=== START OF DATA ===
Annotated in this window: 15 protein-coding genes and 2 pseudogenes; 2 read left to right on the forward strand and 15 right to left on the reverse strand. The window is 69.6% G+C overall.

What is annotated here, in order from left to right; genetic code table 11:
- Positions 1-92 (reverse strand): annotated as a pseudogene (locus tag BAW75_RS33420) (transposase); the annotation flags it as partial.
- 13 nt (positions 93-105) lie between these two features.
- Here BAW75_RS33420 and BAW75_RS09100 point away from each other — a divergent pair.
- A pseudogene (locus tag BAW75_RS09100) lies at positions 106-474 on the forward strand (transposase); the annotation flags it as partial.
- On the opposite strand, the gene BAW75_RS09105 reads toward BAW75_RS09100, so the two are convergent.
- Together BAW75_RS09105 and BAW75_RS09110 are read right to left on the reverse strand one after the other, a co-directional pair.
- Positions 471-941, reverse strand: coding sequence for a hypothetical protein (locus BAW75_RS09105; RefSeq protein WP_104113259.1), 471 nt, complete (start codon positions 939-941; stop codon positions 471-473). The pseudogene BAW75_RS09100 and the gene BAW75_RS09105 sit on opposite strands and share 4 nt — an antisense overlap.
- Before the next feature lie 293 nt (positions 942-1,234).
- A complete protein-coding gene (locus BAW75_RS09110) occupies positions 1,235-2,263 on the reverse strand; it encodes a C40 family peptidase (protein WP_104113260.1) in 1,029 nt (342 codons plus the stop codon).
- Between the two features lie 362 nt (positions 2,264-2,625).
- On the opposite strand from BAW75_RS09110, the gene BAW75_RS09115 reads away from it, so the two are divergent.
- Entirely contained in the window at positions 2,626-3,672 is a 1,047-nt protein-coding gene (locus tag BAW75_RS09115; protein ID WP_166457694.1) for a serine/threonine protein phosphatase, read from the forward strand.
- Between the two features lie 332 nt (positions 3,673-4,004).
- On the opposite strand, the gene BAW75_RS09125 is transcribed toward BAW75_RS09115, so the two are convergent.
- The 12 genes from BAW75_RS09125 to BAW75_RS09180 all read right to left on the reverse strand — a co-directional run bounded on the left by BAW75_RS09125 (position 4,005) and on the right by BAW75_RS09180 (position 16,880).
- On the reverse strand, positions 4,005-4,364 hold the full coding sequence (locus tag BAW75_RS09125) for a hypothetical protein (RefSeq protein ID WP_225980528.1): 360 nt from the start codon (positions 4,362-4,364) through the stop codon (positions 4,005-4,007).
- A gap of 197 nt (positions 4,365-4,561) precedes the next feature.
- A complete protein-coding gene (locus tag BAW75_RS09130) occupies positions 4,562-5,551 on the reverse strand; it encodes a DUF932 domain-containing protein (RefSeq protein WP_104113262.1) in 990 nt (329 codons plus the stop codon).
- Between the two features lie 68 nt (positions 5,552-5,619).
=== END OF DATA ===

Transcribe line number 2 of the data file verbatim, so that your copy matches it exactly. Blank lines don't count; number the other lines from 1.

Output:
What is annotated here, in order from left to right; genetic code table 11: